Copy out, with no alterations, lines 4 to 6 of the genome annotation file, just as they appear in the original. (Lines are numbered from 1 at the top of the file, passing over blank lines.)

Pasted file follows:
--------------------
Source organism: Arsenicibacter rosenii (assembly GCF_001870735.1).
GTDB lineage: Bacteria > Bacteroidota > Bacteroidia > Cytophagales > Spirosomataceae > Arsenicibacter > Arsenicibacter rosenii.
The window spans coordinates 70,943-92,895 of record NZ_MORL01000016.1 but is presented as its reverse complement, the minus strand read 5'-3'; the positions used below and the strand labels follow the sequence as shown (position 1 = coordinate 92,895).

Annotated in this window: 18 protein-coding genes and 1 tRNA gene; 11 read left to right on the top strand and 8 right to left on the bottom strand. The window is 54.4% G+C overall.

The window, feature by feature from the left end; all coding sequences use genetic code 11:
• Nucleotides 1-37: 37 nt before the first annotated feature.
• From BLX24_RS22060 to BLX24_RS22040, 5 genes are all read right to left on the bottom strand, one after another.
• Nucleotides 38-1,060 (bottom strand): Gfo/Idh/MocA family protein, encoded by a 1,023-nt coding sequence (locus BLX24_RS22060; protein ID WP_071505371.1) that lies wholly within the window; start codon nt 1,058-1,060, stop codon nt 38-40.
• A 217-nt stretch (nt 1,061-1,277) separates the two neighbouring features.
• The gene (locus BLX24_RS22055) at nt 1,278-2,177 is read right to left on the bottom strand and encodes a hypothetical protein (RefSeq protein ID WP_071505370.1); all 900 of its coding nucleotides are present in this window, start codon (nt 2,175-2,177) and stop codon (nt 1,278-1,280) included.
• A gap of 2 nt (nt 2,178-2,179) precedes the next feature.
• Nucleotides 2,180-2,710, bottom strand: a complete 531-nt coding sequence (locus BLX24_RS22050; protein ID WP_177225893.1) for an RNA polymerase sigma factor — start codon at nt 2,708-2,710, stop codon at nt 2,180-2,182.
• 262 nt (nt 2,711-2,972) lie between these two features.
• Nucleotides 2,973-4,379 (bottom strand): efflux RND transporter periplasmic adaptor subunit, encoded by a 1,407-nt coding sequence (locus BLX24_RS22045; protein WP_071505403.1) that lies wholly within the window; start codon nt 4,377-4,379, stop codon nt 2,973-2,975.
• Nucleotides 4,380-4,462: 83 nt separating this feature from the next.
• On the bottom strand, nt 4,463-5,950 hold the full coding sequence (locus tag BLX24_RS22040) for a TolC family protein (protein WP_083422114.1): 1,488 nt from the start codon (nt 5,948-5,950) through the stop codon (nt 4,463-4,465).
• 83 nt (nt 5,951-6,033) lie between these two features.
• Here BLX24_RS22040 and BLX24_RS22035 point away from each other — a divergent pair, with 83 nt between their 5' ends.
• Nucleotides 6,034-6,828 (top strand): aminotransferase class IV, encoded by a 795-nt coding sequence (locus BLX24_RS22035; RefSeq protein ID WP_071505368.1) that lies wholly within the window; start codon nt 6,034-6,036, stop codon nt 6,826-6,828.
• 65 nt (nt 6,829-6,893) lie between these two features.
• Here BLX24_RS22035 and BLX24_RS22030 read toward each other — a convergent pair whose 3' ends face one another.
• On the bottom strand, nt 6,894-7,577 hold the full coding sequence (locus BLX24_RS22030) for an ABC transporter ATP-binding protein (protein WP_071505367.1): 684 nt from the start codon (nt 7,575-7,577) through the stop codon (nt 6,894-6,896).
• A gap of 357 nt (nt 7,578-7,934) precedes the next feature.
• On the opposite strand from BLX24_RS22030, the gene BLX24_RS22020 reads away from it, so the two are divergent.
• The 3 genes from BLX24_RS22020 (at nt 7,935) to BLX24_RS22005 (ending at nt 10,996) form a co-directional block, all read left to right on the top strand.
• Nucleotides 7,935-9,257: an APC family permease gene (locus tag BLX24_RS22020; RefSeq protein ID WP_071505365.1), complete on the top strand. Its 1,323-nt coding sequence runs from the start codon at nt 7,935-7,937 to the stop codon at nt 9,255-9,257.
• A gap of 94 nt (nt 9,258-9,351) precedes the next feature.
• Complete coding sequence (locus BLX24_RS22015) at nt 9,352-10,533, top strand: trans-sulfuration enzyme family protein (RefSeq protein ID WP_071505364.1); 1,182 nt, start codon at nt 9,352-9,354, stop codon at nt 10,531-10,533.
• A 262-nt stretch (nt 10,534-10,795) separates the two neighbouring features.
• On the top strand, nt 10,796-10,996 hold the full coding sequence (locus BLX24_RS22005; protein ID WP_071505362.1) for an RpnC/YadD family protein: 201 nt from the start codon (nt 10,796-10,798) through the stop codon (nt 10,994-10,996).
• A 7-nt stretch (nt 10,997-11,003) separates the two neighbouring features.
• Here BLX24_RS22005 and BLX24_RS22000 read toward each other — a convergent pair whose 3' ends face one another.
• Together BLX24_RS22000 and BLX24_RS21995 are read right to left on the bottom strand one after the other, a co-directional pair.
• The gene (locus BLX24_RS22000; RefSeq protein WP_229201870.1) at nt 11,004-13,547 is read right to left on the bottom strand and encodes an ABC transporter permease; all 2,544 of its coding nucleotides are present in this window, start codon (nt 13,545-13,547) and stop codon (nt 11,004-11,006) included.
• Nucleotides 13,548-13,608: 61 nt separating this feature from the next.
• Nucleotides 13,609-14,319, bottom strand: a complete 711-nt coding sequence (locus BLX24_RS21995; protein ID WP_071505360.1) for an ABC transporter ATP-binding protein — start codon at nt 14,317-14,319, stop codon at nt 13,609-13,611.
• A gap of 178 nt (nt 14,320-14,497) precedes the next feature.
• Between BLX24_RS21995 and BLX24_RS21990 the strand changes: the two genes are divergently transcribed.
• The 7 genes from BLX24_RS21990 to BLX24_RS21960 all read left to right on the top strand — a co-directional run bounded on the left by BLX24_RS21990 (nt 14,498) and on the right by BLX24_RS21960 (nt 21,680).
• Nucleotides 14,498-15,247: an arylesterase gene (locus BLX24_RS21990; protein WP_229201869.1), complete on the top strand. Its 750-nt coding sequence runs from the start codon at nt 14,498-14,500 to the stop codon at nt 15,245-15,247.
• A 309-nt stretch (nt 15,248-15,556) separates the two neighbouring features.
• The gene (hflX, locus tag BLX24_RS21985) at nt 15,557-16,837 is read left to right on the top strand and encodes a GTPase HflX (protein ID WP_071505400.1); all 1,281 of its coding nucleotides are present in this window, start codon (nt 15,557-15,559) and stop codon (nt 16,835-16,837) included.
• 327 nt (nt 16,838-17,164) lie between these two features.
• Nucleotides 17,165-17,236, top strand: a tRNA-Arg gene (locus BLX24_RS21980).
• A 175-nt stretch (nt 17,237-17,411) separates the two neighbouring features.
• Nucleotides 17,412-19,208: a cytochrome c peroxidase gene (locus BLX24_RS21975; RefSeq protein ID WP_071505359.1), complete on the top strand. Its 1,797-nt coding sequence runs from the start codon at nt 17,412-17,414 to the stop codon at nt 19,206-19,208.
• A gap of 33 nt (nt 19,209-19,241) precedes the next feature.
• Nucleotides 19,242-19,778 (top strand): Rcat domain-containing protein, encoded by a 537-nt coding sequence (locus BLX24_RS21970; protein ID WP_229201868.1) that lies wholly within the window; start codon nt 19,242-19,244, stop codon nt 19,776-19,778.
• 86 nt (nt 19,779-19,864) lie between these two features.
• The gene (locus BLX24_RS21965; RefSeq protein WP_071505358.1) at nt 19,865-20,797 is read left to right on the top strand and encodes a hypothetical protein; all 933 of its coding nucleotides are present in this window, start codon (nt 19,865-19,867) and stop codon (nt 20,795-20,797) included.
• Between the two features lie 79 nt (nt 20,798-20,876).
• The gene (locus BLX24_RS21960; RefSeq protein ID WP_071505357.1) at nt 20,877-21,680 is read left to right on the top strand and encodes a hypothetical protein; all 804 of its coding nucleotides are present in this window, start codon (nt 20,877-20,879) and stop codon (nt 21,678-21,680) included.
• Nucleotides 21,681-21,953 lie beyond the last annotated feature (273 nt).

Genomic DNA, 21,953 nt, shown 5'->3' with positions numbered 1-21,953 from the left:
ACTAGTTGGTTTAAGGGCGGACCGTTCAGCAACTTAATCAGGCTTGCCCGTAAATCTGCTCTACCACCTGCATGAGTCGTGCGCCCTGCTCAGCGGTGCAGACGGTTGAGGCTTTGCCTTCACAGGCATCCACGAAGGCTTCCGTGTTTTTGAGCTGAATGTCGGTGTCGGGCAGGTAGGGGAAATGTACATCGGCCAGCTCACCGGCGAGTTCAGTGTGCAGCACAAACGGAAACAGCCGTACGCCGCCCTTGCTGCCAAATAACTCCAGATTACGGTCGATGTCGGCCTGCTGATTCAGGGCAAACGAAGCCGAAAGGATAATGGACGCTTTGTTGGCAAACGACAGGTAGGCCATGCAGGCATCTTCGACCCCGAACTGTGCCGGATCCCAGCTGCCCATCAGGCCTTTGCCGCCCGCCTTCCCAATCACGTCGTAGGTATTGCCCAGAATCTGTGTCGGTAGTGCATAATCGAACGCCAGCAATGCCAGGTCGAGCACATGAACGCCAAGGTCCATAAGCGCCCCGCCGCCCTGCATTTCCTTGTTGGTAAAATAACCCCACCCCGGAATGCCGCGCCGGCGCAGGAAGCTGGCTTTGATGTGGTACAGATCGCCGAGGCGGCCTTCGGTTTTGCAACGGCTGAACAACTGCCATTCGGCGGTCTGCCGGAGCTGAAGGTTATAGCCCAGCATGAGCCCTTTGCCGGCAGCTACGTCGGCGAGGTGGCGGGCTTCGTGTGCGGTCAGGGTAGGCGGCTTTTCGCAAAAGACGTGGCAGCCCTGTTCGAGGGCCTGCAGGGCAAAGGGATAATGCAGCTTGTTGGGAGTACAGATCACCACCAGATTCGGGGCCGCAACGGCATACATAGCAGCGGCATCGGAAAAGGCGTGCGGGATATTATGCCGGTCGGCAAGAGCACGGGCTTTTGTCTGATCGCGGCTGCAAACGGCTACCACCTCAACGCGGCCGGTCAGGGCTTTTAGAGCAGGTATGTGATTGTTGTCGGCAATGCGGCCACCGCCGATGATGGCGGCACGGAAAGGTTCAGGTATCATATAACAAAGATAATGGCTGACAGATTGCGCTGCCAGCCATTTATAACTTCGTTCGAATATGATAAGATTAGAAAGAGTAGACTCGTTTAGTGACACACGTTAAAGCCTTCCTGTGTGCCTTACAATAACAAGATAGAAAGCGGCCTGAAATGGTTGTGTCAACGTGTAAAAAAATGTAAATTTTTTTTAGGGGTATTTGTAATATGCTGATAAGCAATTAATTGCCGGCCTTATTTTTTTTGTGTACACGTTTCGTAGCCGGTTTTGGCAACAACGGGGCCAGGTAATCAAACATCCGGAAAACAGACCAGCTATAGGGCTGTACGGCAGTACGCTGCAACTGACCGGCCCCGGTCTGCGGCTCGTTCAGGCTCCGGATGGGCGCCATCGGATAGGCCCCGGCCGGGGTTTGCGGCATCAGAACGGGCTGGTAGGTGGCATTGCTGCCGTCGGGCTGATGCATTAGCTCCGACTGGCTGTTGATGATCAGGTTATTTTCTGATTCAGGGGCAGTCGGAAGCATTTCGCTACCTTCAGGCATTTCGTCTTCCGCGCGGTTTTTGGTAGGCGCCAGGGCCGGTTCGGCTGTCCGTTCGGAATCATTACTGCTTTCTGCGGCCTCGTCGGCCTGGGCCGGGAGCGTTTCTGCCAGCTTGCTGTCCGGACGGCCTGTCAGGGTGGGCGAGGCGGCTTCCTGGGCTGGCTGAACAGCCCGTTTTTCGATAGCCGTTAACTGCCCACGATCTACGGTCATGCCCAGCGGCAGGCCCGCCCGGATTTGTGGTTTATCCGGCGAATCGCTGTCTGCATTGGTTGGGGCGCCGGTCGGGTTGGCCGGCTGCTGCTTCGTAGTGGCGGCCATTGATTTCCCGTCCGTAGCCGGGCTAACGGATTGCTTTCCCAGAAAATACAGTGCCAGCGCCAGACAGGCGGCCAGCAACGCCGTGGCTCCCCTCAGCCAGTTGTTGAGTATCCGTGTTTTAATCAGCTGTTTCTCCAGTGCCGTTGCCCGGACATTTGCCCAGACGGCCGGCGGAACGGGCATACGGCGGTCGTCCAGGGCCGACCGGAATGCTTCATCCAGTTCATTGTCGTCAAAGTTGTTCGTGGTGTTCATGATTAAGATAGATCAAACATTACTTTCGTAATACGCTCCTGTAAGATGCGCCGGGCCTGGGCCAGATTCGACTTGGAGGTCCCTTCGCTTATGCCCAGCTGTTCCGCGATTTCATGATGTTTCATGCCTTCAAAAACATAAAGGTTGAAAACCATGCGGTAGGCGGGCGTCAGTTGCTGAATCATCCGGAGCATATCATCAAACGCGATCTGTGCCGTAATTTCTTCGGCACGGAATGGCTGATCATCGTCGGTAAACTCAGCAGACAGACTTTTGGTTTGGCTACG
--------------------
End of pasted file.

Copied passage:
Annotated in this window: 18 protein-coding genes and 1 tRNA gene; 11 read left to right on the top strand and 8 right to left on the bottom strand. The window is 54.4% G+C overall.

The window, feature by feature from the left end; all coding sequences use genetic code 11:
• Nucleotides 1-37: 37 nt before the first annotated feature.